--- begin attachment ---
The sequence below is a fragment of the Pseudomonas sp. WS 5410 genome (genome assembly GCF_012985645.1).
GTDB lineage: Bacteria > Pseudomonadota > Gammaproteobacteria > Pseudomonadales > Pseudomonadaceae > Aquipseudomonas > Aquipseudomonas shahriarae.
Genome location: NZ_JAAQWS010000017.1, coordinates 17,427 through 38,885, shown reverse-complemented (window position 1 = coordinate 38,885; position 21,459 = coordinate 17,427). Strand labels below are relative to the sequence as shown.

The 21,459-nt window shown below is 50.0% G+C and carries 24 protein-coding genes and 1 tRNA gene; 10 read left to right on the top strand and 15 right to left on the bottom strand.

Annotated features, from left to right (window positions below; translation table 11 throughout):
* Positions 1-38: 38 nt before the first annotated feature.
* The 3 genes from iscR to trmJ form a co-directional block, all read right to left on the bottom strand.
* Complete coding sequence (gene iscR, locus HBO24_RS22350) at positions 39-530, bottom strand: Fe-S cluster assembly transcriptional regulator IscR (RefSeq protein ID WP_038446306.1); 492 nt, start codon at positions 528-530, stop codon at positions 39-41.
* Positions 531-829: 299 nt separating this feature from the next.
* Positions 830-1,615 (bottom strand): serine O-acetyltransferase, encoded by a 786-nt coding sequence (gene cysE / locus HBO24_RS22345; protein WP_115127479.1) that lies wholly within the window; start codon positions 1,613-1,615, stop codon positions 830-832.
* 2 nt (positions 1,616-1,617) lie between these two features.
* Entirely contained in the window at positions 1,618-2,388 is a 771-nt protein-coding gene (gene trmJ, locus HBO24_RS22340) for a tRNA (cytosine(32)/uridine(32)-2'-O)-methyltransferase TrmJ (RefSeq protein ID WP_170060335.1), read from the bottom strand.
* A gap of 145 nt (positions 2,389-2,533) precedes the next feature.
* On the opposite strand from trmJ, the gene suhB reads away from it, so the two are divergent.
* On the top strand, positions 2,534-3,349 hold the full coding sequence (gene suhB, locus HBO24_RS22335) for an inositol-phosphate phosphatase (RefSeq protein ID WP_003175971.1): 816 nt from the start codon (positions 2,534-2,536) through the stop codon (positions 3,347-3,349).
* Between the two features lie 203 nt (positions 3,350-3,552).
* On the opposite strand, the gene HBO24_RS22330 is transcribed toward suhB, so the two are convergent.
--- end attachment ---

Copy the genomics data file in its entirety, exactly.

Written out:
The sequence below is a fragment of the Pseudomonas sp. WS 5410 genome (genome assembly GCF_012985645.1).
GTDB lineage: Bacteria > Pseudomonadota > Gammaproteobacteria > Pseudomonadales > Pseudomonadaceae > Aquipseudomonas > Aquipseudomonas shahriarae.
Genome location: NZ_JAAQWS010000017.1, coordinates 17,427 through 38,885, shown reverse-complemented (window position 1 = coordinate 38,885; position 21,459 = coordinate 17,427). Strand labels below are relative to the sequence as shown.

The 21,459-nt window shown below is 50.0% G+C and carries 24 protein-coding genes and 1 tRNA gene; 10 read left to right on the top strand and 15 right to left on the bottom strand.

Annotated features, from left to right (window positions below; translation table 11 throughout):
* Positions 1-38: 38 nt before the first annotated feature.
* The 3 genes from iscR to trmJ form a co-directional block, all read right to left on the bottom strand.
* Complete coding sequence (gene iscR, locus HBO24_RS22350) at positions 39-530, bottom strand: Fe-S cluster assembly transcriptional regulator IscR (RefSeq protein ID WP_038446306.1); 492 nt, start codon at positions 528-530, stop codon at positions 39-41.
* Positions 531-829: 299 nt separating this feature from the next.
* Positions 830-1,615 (bottom strand): serine O-acetyltransferase, encoded by a 786-nt coding sequence (gene cysE / locus HBO24_RS22345; protein WP_115127479.1) that lies wholly within the window; start codon positions 1,613-1,615, stop codon positions 830-832.
* 2 nt (positions 1,616-1,617) lie between these two features.
* Entirely contained in the window at positions 1,618-2,388 is a 771-nt protein-coding gene (gene trmJ, locus HBO24_RS22340) for a tRNA (cytosine(32)/uridine(32)-2'-O)-methyltransferase TrmJ (RefSeq protein ID WP_170060335.1), read from the bottom strand.
* A gap of 145 nt (positions 2,389-2,533) precedes the next feature.
* On the opposite strand from trmJ, the gene suhB reads away from it, so the two are divergent.
* On the top strand, positions 2,534-3,349 hold the full coding sequence (gene suhB, locus HBO24_RS22335) for an inositol-phosphate phosphatase (RefSeq protein ID WP_003175971.1): 816 nt from the start codon (positions 2,534-2,536) through the stop codon (positions 3,347-3,349).
* Between the two features lie 203 nt (positions 3,350-3,552).
* On the opposite strand, the gene HBO24_RS22330 is transcribed toward suhB, so the two are convergent.